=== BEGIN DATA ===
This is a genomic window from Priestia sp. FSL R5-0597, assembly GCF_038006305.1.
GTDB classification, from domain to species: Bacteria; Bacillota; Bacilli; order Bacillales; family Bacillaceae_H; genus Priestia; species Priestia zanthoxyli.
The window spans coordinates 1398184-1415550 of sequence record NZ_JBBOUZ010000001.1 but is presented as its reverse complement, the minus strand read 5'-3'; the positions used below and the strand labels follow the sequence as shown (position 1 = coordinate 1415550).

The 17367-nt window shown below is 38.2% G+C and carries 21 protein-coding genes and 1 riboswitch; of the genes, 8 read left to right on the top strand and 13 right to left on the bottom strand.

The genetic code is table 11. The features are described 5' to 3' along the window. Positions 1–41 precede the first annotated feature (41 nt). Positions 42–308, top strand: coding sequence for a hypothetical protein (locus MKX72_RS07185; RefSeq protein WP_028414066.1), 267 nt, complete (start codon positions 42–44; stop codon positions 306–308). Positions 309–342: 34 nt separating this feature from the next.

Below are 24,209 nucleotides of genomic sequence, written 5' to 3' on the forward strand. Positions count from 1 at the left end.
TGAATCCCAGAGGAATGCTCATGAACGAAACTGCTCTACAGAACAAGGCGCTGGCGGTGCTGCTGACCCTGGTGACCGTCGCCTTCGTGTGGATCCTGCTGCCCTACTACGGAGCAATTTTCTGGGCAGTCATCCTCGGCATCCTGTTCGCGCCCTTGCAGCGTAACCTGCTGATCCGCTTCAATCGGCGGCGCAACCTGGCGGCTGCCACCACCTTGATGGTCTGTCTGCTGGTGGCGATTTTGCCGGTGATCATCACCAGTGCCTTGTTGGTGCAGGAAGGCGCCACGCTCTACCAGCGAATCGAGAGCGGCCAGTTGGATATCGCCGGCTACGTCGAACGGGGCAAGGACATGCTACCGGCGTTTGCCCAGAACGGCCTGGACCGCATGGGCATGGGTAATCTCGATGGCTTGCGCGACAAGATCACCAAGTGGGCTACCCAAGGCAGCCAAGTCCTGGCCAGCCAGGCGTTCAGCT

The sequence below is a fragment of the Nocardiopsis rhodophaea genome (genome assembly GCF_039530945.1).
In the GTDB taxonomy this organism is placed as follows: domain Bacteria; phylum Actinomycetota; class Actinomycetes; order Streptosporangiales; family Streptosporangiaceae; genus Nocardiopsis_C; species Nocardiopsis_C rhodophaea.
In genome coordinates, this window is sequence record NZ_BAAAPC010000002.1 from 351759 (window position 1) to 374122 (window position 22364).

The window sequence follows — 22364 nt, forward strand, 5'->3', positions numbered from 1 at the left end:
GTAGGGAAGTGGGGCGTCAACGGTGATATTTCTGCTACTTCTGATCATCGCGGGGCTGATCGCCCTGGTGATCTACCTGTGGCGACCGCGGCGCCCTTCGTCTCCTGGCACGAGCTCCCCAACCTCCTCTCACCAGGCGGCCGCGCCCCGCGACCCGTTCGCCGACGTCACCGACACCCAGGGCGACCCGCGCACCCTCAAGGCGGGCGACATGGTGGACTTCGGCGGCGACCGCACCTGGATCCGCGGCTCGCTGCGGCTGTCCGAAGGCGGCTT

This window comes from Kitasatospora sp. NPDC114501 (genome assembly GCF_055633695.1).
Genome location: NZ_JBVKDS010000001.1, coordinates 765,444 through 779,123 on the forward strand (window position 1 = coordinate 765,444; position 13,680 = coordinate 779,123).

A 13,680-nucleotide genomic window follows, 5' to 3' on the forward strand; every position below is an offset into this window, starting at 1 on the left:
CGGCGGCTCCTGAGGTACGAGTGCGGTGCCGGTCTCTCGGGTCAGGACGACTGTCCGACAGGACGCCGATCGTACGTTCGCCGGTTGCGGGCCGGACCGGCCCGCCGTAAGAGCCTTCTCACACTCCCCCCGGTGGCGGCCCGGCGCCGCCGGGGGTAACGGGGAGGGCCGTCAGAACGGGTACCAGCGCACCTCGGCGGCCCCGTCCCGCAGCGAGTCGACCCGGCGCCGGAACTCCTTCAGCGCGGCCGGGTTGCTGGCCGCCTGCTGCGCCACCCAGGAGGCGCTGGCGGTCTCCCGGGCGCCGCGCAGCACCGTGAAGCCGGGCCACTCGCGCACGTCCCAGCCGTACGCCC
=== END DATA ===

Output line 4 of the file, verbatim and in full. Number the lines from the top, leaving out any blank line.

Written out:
The 17367-nt window shown below is 38.2% G+C and carries 21 protein-coding genes and 1 riboswitch; of the genes, 8 read left to right on the top strand and 13 right to left on the bottom strand.